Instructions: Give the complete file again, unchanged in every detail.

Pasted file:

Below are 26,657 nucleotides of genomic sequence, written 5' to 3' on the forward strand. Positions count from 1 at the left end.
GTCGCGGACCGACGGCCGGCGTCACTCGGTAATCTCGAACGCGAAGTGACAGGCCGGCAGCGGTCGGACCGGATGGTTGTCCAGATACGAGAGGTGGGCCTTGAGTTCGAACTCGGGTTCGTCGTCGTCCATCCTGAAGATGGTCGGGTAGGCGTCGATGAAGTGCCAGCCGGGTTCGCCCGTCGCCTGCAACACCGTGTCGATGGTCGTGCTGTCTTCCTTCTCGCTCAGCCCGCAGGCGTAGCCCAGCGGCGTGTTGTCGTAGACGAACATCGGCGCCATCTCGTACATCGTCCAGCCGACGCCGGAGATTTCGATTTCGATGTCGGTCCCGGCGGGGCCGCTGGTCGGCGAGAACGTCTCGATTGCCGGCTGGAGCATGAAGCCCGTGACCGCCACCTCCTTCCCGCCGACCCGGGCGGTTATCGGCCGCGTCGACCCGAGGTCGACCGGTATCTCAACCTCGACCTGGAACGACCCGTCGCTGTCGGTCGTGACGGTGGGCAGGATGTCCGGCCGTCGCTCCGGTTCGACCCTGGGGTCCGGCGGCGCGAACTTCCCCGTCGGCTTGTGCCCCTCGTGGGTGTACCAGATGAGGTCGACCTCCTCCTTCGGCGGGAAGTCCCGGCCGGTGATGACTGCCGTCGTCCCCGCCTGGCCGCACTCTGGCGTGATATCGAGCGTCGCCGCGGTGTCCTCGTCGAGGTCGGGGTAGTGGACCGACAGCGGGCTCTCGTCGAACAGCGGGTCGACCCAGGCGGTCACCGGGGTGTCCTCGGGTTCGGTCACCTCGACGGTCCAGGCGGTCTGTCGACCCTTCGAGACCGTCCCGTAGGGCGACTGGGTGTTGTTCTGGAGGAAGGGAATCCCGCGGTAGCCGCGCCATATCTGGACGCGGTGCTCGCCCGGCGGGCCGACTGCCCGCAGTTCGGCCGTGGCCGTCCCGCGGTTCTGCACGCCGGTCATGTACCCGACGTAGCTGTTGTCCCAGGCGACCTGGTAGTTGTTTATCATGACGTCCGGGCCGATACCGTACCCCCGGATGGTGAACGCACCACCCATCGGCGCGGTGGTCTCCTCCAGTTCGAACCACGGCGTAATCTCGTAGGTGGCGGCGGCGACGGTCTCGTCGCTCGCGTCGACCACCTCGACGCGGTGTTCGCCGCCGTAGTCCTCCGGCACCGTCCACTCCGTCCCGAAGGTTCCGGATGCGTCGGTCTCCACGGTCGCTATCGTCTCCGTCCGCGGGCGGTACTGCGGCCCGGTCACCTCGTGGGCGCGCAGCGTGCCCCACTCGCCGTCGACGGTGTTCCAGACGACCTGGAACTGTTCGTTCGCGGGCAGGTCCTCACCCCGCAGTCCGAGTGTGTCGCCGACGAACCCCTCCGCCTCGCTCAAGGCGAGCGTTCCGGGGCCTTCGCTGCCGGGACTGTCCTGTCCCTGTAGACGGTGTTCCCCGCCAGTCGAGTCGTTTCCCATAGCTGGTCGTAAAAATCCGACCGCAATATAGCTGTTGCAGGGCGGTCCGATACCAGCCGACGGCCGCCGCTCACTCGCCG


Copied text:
Below are 26,657 nucleotides of genomic sequence, written 5' to 3' on the forward strand. Positions count from 1 at the left end.
GTCGCGGACCGACGGCCGGCGTCACTCGGTAATCTCGAACGCGAAGTGACAGGCCGGCAGCGGTCGGACCGGATGGTTGTCCAGATACGAGAGGTGGGCCTTGAGTTCGAACTCGGGTTCGTCGTCGTCCATCCTGAAGATGGTCGGGTAGGCGTCGATGAAGTGCCAGCCGGGTTCGCCCGTCGCCTGCAACACCGTGTCGATGGTCGTGCTGTCTTCCTTCTCGCTCAGCCCGCAGGCGTAGCCCAGCGGCGTGTTGTCGTAGACGAACATCGGCGCCATCTCGTACATCGTCCAGCCGACGCCGGAGATTTCGATTTCGATGTCGGTCCCGGCGGGGCCGCTGGTCGGCGAGAACGTCTCGATTGCCGGCTGGAGCATGAAGCCCGTGACCGCCACCTCCTTCCCGCCGACCCGGGCGGTTATCGGCCGCGTCGACCCGAGGTCGACCGGTATCTCAACCTCGACCTGGAACGACCCGTCGCTGTCGGTCGTGACGGTGGGCAGGATGTCCGGCCGTCGCTCCGGTTCGACCCTGGGGTCCGGCGGCGCGAACTTCCCCGTCGGCTTGTGCCCCTCGTGGGTGTACCAGATGAGGTCGACCTCCTCCTTCGGCGGGAAGTCCCGGCCGGTGATGACTGCCGTCGTCCCCGCCTGGCCGCACTCTGGCGTGATATCGAGCGTCGCCGCGGTGTCCTCGTCGAGGTCGGGGTAGTGGACCGACAGCGGGCTCTCGTCGAACAGCGGGTCGACCCAGGCGGTCACCGGGGTGTCCTCGGGTTCGGTCACCTCGACGGTCCAGGCGGTCTGTCGACCCTTCGAGACCGTCCCGTAGGGCGACTGGGTGTTGTTCTGGAGGAAGGGAATCCCGCGGTAGCCGCGCCATATCTGGACGCGGTGCTCGCCCGGCGGGCCGACTGCCCGCAGTTCGGCCGTGGCCGTCCCGCGGTTCTGCACGCCGGTCATGTACCCGACGTAGCTGTTGTCCCAGGCGACCTGGTAGTTGTTTATCATGACGTCCGGGCCGATACCGTACCCCCGGATGGTGAACGCACCACCCATCGGCGCGGTGGTCTCCTCCAGTTCGAACCACGGCGTAATCTCGTAGGTGGCGGCGGCGACGGTCTCGTCGCTCGCGTCGACCACCTCGACGCGGTGTTCGCCGCCGTAGTCCTCCGGCACCGTCCACTCCGTCCCGAAGGTTCCGGATGCGTCGGTCTCCACGGTCGCTATCGTCTCCGTCCGCGGGCGGTACTGCGGCCCGGTCACCTCGTGGGCGCGCAGCGTGCCCCACTCGCCGTCGACGGTGTTCCAGACGACCTGGAACTGTTCGTTCGCGGGCAGGTCCTCACCCCGCAGTCCGAGTGTGTCGCCGACGAACCCCTCCGCCTCGCTCAAGGCGAGCGTTCCGGGGCCTTCGCTGCCGGGACTGTCCTGTCCCTGTAGACGGTGTTCCCCGCCAGTCGAGTCGTTTCCCATAGCTGGTCGTAAAAATCCGACCGCAATATAGCTGTTGCAGGGCGGTCCGATACCAGCCGACGGCCGCCGCTCACTCGCCG